I was recently interviewed for an article for Investor’s Business Daily.
The topic of conversation was how reframing a problem can lead to better solutions.
Here is the very start of the article:
Racing to stay a step ahead of rivals, leaders often rush to find new innovations. They state a problem and tell their team to solve it. Yet jumping right into brainstorming can backfire if you don’t set the proper backdrop first.
It’s better to invest more time in framing the issue before trying to fix it with new innovations.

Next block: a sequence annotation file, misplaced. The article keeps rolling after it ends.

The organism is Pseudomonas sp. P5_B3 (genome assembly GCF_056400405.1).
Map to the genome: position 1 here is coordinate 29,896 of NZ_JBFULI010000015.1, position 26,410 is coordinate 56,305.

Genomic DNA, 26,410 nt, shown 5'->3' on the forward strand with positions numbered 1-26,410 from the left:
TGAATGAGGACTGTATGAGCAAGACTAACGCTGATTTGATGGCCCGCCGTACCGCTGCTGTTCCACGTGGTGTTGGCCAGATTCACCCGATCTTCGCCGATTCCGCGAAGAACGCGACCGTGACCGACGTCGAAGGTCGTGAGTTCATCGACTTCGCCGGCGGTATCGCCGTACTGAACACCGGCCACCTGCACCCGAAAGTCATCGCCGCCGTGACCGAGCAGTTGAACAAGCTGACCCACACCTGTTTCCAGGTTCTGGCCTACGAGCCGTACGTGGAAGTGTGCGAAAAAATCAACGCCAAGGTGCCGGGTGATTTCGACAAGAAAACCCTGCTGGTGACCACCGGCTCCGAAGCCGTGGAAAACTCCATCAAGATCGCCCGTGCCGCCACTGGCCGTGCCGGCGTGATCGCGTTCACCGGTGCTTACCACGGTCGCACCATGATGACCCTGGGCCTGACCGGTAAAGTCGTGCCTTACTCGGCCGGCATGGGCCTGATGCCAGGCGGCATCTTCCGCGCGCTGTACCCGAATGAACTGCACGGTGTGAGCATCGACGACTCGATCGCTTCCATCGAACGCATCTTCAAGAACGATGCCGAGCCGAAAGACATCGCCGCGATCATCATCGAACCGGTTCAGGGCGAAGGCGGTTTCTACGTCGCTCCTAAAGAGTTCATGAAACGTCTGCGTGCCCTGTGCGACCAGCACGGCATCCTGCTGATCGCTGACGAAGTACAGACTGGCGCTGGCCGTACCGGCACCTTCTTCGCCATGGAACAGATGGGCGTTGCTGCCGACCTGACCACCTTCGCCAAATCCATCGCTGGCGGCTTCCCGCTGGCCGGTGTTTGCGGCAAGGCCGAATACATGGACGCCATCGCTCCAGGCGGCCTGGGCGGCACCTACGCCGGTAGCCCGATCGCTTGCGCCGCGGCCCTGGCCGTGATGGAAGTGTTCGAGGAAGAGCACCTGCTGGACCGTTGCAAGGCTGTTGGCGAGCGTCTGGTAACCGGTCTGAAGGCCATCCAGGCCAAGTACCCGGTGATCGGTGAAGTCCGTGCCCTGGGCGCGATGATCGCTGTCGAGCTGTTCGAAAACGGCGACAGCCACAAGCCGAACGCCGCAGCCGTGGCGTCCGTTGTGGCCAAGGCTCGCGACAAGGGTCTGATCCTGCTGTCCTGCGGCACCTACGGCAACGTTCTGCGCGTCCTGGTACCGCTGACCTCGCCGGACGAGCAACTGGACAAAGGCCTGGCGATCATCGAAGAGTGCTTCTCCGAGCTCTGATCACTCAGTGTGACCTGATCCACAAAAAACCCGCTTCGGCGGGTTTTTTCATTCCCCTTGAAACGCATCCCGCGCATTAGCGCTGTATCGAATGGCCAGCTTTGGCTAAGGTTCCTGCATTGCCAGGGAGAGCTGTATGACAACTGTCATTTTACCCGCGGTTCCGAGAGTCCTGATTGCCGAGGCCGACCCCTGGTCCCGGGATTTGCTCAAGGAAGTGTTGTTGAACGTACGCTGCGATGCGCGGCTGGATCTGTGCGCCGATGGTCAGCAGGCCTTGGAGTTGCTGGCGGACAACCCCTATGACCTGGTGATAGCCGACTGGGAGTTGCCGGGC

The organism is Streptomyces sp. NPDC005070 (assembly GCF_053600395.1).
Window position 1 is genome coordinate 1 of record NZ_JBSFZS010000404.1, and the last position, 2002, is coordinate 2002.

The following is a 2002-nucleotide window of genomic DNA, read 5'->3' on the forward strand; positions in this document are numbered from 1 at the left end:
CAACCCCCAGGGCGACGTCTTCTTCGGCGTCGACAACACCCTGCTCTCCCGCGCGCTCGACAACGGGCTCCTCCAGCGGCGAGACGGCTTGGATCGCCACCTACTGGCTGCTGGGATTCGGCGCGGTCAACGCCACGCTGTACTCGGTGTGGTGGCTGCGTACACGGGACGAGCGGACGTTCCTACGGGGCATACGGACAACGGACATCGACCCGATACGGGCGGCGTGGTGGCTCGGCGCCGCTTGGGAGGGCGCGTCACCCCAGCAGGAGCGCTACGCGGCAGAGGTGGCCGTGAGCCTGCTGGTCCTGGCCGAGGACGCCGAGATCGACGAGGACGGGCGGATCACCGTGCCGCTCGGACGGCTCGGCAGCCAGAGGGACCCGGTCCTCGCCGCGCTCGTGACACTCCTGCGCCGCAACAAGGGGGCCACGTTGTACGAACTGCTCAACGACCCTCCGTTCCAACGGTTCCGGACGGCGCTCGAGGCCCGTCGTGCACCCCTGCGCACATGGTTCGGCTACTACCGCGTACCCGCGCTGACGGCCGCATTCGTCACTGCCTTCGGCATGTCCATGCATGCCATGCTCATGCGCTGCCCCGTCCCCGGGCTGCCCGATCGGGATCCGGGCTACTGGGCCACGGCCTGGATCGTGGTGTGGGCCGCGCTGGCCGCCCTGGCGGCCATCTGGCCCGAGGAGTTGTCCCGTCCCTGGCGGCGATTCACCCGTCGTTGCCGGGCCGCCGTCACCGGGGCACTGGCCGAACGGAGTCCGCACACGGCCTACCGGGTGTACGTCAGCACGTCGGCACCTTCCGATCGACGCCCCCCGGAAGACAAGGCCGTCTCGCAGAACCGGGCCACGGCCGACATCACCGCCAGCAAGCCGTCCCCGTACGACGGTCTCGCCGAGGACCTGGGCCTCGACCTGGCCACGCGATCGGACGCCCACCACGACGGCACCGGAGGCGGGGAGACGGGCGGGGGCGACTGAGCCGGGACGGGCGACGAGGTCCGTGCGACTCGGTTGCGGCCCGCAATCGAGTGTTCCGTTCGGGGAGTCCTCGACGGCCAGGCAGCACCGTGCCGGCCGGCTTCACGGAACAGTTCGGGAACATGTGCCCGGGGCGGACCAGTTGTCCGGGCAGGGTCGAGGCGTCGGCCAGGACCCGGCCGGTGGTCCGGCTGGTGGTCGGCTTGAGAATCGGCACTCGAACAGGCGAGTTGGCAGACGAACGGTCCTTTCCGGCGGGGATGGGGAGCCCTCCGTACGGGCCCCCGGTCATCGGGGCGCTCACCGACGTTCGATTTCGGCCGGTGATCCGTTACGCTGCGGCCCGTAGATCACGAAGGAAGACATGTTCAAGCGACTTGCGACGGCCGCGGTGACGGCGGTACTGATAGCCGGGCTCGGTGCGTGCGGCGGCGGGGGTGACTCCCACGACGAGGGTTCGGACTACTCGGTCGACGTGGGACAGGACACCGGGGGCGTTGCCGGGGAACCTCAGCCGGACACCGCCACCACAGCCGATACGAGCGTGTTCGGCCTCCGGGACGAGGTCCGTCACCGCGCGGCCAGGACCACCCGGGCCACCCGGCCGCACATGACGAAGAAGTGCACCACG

Defining what’s at stake, why it matters and how an innovative solution will help consumers’ lives enhances your team’s understanding of the task at hand. Putting a narrow problem in a broader context generates more buy-in.
“Sometimes, the way we frame a problem can open up new possibilities,” said Stephen Shapiro, author of “Invisible Solutions.”